The Mississippi River has the third largest drainage basin in the world, exceeded in size only by the watersheds of the Amazon and Congo Rivers. It drains 41 percent of the 48 contiguous states of the United States.
Likewise, the basin covers more than 1,245M square miles (or 3,225M square kilometers) and includes all or parts of 31 states and two Canadian provinces. Waters from as far east as New York and as far west as Montana contribute to flows in the lower river, and create an overall basin that resembles a funnel—its spout emptying into the Gulf of Mexico.
More than half the goods and services consumed by citizens of the United States are produced with water that flows through the Mississippi River and its major tributaries—the Ohio, Missouri, Arkansas and Red rivers. Agricultural products from the basin are worth $54 billion annually and represent 92 percent of the nation’s farm exports.
The Mississippi also serves as a vital conduit for goods, is home to the largest port in the U.S., and gives life to the Gulf of Mexico’s vibrant seafood industry. Its basin supports commercial fishing and outdoor recreation as well, generating billions of dollars each year to support local and regional economies.
More than 400 native species of freshwater fish call the basin home. The Mississippi also acts as a vital migration corridor for 60 percent of North America's bird species and provides critical habitat for freshwater mussels, otters and other creatures including the rare Louisiana black bear.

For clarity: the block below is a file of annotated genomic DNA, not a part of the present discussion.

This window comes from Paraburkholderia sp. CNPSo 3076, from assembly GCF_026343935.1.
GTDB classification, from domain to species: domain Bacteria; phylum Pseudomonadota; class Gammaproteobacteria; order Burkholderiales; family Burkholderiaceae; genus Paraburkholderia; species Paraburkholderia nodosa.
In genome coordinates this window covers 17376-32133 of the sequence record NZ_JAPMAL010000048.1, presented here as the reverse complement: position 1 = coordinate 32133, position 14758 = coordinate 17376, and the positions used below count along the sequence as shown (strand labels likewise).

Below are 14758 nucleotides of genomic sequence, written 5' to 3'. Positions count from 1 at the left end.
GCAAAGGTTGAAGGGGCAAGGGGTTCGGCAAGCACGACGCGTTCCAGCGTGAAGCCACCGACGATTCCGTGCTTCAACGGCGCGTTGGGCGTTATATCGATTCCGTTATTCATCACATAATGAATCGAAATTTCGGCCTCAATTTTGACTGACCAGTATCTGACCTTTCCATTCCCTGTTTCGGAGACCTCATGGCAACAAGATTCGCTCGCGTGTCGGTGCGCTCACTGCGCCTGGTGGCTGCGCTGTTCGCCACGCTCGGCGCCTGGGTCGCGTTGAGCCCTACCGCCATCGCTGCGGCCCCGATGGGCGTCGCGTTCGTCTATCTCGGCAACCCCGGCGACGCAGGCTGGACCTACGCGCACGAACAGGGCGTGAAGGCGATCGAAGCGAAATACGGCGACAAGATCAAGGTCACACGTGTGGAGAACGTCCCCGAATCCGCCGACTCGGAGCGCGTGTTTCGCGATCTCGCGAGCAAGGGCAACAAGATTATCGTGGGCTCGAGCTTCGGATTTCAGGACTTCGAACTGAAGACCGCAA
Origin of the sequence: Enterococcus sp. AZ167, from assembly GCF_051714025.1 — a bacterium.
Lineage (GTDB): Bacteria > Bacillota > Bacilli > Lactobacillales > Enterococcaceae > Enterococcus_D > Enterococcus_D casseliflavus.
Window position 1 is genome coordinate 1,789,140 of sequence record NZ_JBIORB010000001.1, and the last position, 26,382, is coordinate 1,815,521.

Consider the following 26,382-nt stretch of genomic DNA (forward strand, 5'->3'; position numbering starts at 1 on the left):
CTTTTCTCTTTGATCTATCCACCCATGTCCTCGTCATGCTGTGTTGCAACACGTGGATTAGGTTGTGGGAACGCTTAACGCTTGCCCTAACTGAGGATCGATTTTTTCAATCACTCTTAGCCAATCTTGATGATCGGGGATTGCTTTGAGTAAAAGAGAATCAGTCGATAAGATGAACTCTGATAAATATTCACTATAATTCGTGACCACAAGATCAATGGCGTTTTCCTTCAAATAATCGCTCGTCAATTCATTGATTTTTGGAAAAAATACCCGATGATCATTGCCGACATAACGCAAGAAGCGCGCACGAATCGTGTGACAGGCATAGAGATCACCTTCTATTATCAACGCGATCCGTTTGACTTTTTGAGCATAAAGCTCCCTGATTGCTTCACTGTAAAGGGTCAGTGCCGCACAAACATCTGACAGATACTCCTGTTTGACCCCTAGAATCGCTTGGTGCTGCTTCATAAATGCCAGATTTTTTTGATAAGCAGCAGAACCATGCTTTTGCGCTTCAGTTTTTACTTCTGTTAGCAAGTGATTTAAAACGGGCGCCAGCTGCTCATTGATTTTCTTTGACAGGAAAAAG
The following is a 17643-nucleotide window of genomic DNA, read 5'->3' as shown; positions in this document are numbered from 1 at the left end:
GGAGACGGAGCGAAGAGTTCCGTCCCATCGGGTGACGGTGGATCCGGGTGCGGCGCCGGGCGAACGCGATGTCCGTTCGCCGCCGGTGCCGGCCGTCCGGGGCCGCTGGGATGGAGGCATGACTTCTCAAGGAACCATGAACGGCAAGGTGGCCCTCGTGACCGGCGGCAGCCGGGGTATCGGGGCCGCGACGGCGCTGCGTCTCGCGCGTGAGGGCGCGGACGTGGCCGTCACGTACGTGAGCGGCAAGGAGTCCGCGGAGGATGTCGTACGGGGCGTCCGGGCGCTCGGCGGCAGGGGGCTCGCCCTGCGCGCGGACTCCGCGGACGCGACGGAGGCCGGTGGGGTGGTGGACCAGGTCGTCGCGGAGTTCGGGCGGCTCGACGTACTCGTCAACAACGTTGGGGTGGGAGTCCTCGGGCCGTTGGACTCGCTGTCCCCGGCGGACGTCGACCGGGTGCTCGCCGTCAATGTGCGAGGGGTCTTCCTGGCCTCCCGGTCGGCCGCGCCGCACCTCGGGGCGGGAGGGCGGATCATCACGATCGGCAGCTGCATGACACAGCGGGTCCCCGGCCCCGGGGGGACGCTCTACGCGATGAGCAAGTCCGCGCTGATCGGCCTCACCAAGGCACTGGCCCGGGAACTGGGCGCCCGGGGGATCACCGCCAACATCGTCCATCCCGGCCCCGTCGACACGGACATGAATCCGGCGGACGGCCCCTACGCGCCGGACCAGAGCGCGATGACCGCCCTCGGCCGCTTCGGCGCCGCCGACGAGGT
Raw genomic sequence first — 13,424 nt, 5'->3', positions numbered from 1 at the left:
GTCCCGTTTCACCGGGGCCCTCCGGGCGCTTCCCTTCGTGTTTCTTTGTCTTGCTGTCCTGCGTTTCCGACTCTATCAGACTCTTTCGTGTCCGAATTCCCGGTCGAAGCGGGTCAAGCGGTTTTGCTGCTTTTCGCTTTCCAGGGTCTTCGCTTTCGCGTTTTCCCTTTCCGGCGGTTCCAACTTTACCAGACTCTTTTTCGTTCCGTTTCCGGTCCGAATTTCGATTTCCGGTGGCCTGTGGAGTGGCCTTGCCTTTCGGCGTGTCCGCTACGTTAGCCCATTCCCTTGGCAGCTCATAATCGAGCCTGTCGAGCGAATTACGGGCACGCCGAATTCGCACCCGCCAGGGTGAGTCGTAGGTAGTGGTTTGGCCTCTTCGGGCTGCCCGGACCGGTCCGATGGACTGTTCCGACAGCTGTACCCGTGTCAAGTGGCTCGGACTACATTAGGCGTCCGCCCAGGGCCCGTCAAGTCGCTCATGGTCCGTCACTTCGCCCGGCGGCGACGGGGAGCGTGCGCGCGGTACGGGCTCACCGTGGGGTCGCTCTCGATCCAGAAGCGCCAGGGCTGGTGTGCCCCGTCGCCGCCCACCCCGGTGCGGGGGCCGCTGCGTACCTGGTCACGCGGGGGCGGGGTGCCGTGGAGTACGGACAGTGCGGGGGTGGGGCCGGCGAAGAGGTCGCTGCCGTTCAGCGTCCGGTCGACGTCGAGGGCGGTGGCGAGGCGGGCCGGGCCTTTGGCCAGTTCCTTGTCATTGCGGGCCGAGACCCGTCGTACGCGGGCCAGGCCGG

The Mississippi River Basin has been highly altered over the last 200 years as a result of conversion of land from grassland and forest to agricultural production and urban areas; protection of people and property from variable and sometimes devastating floods; and construction of a commercial navigation system to transport agricultural and other bulk commodities to national and international markets.
Today, the river has altered hydrology, altered sediment and nutrient cycling regimes, and altered flows and longitudinal connectivity, and altered lateral connectivity within the river floodplain. Over time, many of these alterations have led to environmental degradation, which has been the inspiration for management actions to mitigate the impacts.
The Nature Conservancy has been engaged throughout the basin for decades, and the first phase of the GRP took TNC to new levels of involvement with agencies, organizations, policymakers and diverse stakeholders focused on the river, its floodplain and several of the adjacent watersheds.
The major management challenges to safeguarding the ecological integrity of the Mississippi River Basin and the areas where the GRP will continue to focus efforts include:
Governance - Uniting diverse stakeholders, sectors and geographies behind a shared vision and building recognition for the basin; using sound science and best practices to inform policy alternatives and measuring progress toward a healthier watershed that is economically, socially and ecologically sustainable.
Sustainable Agriculture - Increasing production with environmentally sustainable practices by working with producers; informing, developing and influencing policy and sustainable agricultural practices through demonstration projects that reduce sediment and nutrient agricultural runoff; working with agricultural partners to create change from production to delivery through the collaboration of Field to Market.